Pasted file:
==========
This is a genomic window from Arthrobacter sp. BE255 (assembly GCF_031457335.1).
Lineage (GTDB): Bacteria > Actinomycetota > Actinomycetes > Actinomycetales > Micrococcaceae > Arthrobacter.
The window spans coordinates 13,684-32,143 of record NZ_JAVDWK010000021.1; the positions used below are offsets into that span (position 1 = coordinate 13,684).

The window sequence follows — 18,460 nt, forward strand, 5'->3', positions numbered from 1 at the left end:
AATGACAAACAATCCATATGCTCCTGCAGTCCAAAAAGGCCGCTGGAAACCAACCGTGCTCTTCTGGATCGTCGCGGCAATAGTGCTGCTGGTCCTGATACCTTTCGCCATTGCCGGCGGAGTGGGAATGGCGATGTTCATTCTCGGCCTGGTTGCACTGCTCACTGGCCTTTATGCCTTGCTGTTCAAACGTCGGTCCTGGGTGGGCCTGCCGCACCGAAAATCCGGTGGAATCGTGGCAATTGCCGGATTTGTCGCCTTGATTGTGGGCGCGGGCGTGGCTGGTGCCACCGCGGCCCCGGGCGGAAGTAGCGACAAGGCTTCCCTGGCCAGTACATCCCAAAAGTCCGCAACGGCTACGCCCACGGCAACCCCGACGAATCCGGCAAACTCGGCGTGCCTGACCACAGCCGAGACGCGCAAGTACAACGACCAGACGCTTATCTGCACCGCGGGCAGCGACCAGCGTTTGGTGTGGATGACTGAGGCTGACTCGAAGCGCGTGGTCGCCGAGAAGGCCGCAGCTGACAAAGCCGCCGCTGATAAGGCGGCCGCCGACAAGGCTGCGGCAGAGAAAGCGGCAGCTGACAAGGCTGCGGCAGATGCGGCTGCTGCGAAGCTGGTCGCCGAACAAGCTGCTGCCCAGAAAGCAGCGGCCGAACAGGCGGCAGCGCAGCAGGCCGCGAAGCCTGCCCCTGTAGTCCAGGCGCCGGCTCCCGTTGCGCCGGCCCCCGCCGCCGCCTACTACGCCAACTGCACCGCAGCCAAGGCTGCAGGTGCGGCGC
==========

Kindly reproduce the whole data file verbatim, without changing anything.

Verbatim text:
This is a genomic window from Arthrobacter sp. BE255 (assembly GCF_031457335.1).
Lineage (GTDB): Bacteria > Actinomycetota > Actinomycetes > Actinomycetales > Micrococcaceae > Arthrobacter.
The window spans coordinates 13,684-32,143 of record NZ_JAVDWK010000021.1; the positions used below are offsets into that span (position 1 = coordinate 13,684).

The window sequence follows — 18,460 nt, forward strand, 5'->3', positions numbered from 1 at the left end:
AATGACAAACAATCCATATGCTCCTGCAGTCCAAAAAGGCCGCTGGAAACCAACCGTGCTCTTCTGGATCGTCGCGGCAATAGTGCTGCTGGTCCTGATACCTTTCGCCATTGCCGGCGGAGTGGGAATGGCGATGTTCATTCTCGGCCTGGTTGCACTGCTCACTGGCCTTTATGCCTTGCTGTTCAAACGTCGGTCCTGGGTGGGCCTGCCGCACCGAAAATCCGGTGGAATCGTGGCAATTGCCGGATTTGTCGCCTTGATTGTGGGCGCGGGCGTGGCTGGTGCCACCGCGGCCCCGGGCGGAAGTAGCGACAAGGCTTCCCTGGCCAGTACATCCCAAAAGTCCGCAACGGCTACGCCCACGGCAACCCCGACGAATCCGGCAAACTCGGCGTGCCTGACCACAGCCGAGACGCGCAAGTACAACGACCAGACGCTTATCTGCACCGCGGGCAGCGACCAGCGTTTGGTGTGGATGACTGAGGCTGACTCGAAGCGCGTGGTCGCCGAGAAGGCCGCAGCTGACAAAGCCGCCGCTGATAAGGCGGCCGCCGACAAGGCTGCGGCAGAGAAAGCGGCAGCTGACAAGGCTGCGGCAGATGCGGCTGCTGCGAAGCTGGTCGCCGAACAAGCTGCTGCCCAGAAAGCAGCGGCCGAACAGGCGGCAGCGCAGCAGGCCGCGAAGCCTGCCCCTGTAGTCCAGGCGCCGGCTCCCGTTGCGCCGGCCCCCGCCGCCGCCTACTACGCCAACTGCACCGCAGCCAAGGCTGCAGGTGCGGCGC